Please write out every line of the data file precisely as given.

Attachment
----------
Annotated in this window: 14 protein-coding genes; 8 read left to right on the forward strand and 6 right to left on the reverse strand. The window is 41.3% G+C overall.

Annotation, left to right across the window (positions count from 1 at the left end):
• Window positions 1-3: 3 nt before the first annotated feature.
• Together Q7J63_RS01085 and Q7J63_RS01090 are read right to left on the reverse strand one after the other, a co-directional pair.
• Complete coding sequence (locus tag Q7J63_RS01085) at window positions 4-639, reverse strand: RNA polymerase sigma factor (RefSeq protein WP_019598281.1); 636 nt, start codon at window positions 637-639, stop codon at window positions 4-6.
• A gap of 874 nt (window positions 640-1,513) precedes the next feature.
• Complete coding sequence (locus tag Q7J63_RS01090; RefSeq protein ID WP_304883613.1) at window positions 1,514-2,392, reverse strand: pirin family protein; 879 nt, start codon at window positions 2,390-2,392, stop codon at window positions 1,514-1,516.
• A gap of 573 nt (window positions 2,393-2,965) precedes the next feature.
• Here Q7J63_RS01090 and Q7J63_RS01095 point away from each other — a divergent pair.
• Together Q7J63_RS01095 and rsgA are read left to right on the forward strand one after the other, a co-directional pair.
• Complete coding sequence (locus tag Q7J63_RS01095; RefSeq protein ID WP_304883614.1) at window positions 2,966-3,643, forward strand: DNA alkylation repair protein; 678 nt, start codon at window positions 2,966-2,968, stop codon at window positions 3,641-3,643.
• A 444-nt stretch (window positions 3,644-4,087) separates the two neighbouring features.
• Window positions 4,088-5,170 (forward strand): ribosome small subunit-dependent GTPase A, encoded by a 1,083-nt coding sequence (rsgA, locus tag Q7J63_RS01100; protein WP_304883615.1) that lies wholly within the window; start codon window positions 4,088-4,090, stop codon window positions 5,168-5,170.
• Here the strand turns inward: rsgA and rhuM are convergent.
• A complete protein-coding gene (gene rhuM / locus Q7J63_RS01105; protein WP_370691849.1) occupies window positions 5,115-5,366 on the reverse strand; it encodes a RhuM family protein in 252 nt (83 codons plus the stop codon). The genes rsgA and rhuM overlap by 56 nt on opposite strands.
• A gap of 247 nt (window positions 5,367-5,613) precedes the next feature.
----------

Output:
Annotated in this window: 14 protein-coding genes; 8 read left to right on the forward strand and 6 right to left on the reverse strand. The window is 41.3% G+C overall.

Annotation, left to right across the window (positions count from 1 at the left end):
• Window positions 1-3: 3 nt before the first annotated feature.
• Together Q7J63_RS01085 and Q7J63_RS01090 are read right to left on the reverse strand one after the other, a co-directional pair.
• Complete coding sequence (locus tag Q7J63_RS01085) at window positions 4-639, reverse strand: RNA polymerase sigma factor (RefSeq protein WP_019598281.1); 636 nt, start codon at window positions 637-639, stop codon at window positions 4-6.
• A gap of 874 nt (window positions 640-1,513) precedes the next feature.
• Complete coding sequence (locus tag Q7J63_RS01090; RefSeq protein ID WP_304883613.1) at window positions 1,514-2,392, reverse strand: pirin family protein; 879 nt, start codon at window positions 2,390-2,392, stop codon at window positions 1,514-1,516.
• A gap of 573 nt (window positions 2,393-2,965) precedes the next feature.
• Here Q7J63_RS01090 and Q7J63_RS01095 point away from each other — a divergent pair.
• Together Q7J63_RS01095 and rsgA are read left to right on the forward strand one after the other, a co-directional pair.
• Complete coding sequence (locus tag Q7J63_RS01095; RefSeq protein ID WP_304883614.1) at window positions 2,966-3,643, forward strand: DNA alkylation repair protein; 678 nt, start codon at window positions 2,966-2,968, stop codon at window positions 3,641-3,643.
• A 444-nt stretch (window positions 3,644-4,087) separates the two neighbouring features.
• Window positions 4,088-5,170 (forward strand): ribosome small subunit-dependent GTPase A, encoded by a 1,083-nt coding sequence (rsgA, locus tag Q7J63_RS01100; protein WP_304883615.1) that lies wholly within the window; start codon window positions 4,088-4,090, stop codon window positions 5,168-5,170.
• Here the strand turns inward: rsgA and rhuM are convergent.
• A complete protein-coding gene (gene rhuM / locus Q7J63_RS01105; protein WP_370691849.1) occupies window positions 5,115-5,366 on the reverse strand; it encodes a RhuM family protein in 252 nt (83 codons plus the stop codon). The genes rsgA and rhuM overlap by 56 nt on opposite strands.
• A gap of 247 nt (window positions 5,367-5,613) precedes the next feature.